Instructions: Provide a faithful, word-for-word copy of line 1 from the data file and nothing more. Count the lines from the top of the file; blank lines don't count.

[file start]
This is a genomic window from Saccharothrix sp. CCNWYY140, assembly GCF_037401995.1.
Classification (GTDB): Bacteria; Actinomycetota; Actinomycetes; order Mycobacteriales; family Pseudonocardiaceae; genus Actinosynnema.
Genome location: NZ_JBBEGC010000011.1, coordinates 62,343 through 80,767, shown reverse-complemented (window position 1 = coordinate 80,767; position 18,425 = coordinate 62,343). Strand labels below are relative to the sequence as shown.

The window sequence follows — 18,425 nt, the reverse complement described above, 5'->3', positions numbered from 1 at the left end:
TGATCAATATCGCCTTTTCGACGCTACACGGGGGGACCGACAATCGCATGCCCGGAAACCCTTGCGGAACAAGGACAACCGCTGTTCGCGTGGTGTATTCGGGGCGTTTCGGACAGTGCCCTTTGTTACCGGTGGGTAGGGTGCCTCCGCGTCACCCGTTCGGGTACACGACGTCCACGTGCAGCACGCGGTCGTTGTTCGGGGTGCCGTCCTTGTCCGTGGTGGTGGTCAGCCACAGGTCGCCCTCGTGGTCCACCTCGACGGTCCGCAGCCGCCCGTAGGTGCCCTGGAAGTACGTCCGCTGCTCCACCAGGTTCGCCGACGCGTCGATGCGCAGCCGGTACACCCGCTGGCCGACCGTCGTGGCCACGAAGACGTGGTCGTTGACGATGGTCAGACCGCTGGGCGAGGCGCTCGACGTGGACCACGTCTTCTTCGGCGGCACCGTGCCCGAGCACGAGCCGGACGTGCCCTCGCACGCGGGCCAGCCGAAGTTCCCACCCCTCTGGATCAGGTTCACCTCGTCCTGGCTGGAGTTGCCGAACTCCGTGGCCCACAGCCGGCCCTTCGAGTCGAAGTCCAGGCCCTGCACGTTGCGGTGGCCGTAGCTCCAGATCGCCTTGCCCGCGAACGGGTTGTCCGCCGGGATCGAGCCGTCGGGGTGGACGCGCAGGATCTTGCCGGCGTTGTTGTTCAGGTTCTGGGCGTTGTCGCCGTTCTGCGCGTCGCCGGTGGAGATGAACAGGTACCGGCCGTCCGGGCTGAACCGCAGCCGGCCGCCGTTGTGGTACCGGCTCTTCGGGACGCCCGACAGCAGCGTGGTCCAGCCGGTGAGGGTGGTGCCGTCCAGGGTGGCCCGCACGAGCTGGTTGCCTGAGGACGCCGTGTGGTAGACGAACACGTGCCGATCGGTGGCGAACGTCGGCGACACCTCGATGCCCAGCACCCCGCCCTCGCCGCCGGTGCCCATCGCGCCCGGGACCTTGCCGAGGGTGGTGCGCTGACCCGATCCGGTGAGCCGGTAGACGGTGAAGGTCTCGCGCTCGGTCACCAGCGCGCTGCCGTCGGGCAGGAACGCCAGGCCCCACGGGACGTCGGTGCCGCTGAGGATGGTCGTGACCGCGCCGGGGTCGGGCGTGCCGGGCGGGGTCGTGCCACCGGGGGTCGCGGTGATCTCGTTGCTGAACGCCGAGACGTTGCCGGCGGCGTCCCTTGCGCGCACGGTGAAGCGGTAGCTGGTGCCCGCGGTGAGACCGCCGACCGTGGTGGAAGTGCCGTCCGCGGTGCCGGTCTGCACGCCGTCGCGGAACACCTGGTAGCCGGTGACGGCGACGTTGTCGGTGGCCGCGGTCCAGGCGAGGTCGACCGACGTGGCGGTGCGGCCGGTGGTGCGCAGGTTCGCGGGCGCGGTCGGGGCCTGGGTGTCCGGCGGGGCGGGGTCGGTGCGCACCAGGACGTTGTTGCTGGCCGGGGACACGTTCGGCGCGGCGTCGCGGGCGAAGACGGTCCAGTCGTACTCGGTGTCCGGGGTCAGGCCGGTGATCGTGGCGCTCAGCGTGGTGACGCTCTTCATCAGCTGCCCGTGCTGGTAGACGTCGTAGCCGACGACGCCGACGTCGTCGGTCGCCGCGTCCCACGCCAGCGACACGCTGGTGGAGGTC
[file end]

This is a genomic window from Saccharothrix sp. CCNWYY140, assembly GCF_037401995.1.